Candle Makers aims to reach the entire community

Candle Makers on the Square opened in 2007 and serves as a place where local artists can sell their work as well as a candle workshop. They offer over 70 unique scents and allow shoppers to bring in their own container for their preferred scent to be poured in.

Laurel Deppen

Despite its name, Candle Makers on the Square has a goal that goes beyond simply making candles.

The shop, located in the heart of downtown Bowling Green, aims to provide quality local products while bringing the community together.

Once customers walk into the shop, they are immediately greeted by the scent of candles. The back of the store is used as a candle-making studio.

Candlemaker Karen Hesson has worked for Candle Makers since 2009. She said her daughter, Becky Watts, taught her the trade. She called her daughter’s ability to create scents amazing.

Hesson is currently the only person making candles. She said the process takes three days, and she enjoys it because she loves cooking. She emphasized that there’s a lot more to candles than people might think.

Hesson said her process is carefully calculated and requires precision.

“I pay attention to detail,” she said.

She said the candles she makes are of higher quality than commercial brands because they are hand-poured and burn longer.

“When I stir the wax, first I go counterclockwise to release the negativity and then clockwise to incorporate happiness,” Hesson said. “Every time you burn your candle it brings you joy.”

Though Candle Makers was originally started with the sole purpose of making and selling candles, it now places an emphasis on a variety of quality local items.

Hesson said while Watts no longer makes candles, she has a line of high-end jewelry sold at the store.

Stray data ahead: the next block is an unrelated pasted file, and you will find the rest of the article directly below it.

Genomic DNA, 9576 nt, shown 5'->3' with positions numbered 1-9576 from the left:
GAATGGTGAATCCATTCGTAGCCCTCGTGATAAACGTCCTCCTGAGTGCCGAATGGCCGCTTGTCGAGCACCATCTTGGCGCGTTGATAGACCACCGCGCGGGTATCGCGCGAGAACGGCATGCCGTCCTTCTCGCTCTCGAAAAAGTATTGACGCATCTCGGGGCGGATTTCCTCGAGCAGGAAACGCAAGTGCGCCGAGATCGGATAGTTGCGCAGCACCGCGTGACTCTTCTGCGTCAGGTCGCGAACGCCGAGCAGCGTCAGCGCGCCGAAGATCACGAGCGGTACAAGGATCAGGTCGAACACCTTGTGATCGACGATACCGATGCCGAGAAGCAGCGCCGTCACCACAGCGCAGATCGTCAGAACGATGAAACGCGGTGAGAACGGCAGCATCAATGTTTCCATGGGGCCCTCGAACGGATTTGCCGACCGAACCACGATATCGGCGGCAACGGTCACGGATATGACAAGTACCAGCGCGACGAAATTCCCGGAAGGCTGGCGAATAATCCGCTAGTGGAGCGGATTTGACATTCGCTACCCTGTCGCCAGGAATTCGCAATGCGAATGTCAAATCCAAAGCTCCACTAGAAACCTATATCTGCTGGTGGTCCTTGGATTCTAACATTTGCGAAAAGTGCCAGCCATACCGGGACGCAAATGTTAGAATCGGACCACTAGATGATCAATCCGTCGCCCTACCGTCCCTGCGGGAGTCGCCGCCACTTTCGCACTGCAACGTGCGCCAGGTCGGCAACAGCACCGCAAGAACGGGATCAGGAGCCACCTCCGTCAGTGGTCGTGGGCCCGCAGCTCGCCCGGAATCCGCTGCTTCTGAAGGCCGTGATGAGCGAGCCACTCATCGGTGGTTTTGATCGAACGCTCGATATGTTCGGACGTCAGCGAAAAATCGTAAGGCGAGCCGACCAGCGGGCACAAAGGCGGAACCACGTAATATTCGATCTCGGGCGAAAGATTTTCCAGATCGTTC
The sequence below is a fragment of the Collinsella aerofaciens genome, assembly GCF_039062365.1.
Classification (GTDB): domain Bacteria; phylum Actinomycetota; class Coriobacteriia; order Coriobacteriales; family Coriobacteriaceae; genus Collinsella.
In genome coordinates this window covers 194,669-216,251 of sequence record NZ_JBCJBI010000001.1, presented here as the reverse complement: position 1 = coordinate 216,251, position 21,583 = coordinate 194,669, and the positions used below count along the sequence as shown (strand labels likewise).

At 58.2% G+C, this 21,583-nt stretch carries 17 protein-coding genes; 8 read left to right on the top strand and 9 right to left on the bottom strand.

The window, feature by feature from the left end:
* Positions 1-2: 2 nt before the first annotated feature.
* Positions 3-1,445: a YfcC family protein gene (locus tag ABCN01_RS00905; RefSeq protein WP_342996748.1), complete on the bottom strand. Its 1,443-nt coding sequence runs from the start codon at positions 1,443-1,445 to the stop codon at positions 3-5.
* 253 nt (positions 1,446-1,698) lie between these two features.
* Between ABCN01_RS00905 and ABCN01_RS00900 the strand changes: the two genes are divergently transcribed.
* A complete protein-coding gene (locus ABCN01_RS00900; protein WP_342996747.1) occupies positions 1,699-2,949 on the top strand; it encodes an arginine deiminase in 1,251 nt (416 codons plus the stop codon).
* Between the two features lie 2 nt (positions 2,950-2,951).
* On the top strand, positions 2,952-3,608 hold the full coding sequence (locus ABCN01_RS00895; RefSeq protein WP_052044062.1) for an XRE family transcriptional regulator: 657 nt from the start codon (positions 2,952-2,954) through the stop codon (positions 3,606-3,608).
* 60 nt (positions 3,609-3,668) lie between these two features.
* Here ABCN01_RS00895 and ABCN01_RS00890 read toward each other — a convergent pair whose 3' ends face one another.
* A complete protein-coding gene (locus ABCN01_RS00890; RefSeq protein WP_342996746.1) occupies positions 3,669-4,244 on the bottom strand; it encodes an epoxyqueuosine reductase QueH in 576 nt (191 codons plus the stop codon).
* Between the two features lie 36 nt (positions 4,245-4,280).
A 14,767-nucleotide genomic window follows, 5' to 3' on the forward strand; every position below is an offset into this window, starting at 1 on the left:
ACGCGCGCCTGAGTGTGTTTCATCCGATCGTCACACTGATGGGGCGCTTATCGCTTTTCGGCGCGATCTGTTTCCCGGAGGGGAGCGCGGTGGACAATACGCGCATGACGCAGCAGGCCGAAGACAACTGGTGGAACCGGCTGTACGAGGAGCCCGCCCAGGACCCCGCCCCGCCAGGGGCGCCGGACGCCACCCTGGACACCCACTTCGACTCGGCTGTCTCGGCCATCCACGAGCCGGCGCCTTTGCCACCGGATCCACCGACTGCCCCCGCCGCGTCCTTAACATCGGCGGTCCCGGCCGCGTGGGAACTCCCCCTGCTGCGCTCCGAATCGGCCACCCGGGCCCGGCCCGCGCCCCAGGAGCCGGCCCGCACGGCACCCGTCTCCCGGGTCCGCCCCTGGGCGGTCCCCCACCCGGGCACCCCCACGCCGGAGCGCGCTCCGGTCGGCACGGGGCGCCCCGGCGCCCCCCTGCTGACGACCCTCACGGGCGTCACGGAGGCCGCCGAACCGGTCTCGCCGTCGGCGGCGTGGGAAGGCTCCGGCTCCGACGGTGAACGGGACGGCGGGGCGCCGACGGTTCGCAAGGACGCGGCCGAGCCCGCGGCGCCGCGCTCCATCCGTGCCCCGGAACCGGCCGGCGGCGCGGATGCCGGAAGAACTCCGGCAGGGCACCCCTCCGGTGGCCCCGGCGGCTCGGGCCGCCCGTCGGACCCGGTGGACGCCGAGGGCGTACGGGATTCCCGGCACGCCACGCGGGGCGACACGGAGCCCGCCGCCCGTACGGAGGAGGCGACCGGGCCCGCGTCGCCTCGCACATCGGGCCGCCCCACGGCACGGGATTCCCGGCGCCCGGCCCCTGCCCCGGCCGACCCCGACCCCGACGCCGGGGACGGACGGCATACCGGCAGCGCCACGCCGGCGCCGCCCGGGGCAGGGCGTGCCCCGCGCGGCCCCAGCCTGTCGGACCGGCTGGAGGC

The shop also sells hand-carved comfort birds, bath bombs, soaps and many other gifts. The company aims to have diverse but focused products. Candle Makers attempts to sell primarily women’s products, while still being representative of the entire Bowling Green community.

Keep BG Weird, a campaign and brand focused on promoting what makes Bowling Green unique, sells their products in Candle Makers. They create stickers, coffee mugs and shirts and hope to celebrate the uniqueness of the city.

One of the company’s newest ventures is selling Ananda Hemp, a part of Kentucky Proud. According to its website, Ananda Hemp works closely with Kentucky farmers in ensuring a quality product. The website emphasizes “hemp not high,” correcting a common misconception about the product.

Candle Makers also acts as a small gallery for the work of artist Misha Ambrosia. Ambrosia is a Bowling Green native who owns a studio in Alvaton, Kentucky.

Above Candle Makers is the Candle Loft, a bed and breakfast that overlooks the square. The suite includes two bedrooms, a full bathroom, a kitchen, a dining area and a den. A night in the loft includes breakfast at Spencer’s Coffee, Lunch Box Cafe or Lisa’s Fifth Street Diner. Tenants also receive a candle from Candle Makers.

Dylan Carter said she started helping out at Candle Makers a few months ago. She emphasized the quality of the candles.

“I honestly had no idea the work and dedication it takes to make these candles,” Carter said. “It really just is an appreciation for it.”

Hesson says her husband calls her work days “playtime” because she enjoys it so much. Hesson emphasized that she loves her job because she’s able to be creative and talk to people.

She said she’s made connections with people in the community just by working at Candle Makers. She stressed the importance of the company’s role in the culture of Bowling Green.

“It gives back to the community, it really does,” Hesson said. “It helps everybody. It’s a ripple effect of how we touch people’s lives.”

Features reporter Laurel Deppen can be reached at 270-745-6291 and [email protected]